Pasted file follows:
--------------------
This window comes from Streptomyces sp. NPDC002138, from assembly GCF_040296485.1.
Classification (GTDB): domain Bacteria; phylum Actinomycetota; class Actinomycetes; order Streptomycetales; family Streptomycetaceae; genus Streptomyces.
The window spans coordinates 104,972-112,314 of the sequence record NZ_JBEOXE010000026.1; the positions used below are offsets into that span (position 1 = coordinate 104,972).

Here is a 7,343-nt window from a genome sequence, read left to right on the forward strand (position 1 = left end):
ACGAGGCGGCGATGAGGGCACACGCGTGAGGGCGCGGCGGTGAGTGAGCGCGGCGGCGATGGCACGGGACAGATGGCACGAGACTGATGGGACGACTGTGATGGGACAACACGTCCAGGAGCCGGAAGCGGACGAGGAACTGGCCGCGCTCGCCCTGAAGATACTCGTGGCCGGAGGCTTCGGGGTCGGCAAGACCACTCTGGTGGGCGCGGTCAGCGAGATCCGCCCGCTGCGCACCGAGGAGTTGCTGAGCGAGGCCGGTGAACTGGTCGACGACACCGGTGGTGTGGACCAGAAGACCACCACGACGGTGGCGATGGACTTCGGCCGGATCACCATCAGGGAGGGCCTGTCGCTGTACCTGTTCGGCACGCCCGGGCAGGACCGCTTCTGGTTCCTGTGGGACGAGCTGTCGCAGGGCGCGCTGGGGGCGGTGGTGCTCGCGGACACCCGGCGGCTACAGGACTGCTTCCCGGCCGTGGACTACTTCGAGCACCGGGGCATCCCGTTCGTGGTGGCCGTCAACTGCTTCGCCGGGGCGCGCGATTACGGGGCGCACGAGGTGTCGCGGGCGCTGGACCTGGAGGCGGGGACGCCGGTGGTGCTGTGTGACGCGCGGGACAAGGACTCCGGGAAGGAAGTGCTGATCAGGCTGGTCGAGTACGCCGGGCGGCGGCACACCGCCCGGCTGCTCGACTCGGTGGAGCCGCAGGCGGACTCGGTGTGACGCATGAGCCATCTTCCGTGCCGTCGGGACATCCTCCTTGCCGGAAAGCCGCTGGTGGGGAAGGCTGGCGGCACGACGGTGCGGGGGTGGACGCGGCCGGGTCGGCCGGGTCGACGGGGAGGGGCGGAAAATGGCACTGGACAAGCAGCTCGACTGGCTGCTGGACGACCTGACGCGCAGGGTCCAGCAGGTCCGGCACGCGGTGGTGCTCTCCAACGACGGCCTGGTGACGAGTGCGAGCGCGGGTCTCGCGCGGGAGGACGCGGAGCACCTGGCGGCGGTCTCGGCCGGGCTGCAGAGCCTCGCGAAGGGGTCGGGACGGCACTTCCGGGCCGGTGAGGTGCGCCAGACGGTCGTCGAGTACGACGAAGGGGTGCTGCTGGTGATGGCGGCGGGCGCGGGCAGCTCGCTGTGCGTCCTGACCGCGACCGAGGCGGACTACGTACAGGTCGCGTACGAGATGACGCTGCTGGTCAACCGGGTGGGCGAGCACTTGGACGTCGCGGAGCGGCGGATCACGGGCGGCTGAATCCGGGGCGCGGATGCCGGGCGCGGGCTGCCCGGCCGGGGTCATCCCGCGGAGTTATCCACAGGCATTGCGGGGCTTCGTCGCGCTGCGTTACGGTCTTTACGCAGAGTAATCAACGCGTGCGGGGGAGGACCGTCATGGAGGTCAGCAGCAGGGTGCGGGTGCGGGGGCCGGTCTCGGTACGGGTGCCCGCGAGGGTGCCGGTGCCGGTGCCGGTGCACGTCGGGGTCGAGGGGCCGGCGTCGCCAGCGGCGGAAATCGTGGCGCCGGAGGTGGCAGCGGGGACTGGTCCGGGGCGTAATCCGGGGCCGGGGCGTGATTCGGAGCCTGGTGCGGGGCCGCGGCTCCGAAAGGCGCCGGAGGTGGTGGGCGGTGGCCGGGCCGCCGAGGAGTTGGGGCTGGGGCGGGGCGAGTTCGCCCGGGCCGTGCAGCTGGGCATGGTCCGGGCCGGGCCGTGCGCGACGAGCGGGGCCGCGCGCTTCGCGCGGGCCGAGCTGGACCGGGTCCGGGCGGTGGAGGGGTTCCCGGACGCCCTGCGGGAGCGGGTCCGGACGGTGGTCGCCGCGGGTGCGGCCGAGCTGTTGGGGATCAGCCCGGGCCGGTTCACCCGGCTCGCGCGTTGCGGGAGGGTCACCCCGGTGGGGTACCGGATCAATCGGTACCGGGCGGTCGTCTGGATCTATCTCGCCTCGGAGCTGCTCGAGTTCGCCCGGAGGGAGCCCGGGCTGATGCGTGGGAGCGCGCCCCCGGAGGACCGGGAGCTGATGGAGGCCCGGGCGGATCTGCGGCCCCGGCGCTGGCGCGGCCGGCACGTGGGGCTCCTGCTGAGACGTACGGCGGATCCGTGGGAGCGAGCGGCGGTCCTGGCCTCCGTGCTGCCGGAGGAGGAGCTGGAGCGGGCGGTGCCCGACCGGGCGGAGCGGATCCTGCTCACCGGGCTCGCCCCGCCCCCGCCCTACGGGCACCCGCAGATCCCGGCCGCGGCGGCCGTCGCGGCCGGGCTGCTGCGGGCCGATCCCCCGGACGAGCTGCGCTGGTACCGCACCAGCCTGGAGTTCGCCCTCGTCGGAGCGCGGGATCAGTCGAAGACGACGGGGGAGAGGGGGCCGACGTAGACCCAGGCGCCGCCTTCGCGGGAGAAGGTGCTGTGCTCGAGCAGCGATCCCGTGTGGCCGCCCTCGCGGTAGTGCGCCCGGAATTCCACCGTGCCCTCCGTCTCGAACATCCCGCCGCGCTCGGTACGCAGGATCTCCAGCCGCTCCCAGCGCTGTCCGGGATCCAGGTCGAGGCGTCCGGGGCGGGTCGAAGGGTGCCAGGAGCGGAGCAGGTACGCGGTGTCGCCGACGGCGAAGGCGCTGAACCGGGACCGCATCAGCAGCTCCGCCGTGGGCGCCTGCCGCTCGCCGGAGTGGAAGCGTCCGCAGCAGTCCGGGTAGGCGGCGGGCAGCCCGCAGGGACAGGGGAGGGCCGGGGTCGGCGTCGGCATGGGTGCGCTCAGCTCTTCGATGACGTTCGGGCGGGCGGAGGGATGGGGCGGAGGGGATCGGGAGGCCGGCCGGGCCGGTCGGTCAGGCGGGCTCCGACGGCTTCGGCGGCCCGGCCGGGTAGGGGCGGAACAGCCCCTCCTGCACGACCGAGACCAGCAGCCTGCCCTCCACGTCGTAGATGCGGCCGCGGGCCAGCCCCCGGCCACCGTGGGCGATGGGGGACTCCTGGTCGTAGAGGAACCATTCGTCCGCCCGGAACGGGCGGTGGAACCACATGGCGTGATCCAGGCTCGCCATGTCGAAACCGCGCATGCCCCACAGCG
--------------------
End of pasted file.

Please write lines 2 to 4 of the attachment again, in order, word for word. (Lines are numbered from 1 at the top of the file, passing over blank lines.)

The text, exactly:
Classification (GTDB): domain Bacteria; phylum Actinomycetota; class Actinomycetes; order Streptomycetales; family Streptomycetaceae; genus Streptomyces.
The window spans coordinates 104,972-112,314 of the sequence record NZ_JBEOXE010000026.1; the positions used below are offsets into that span (position 1 = coordinate 104,972).

Here is a 7,343-nt window from a genome sequence, read left to right on the forward strand (position 1 = left end):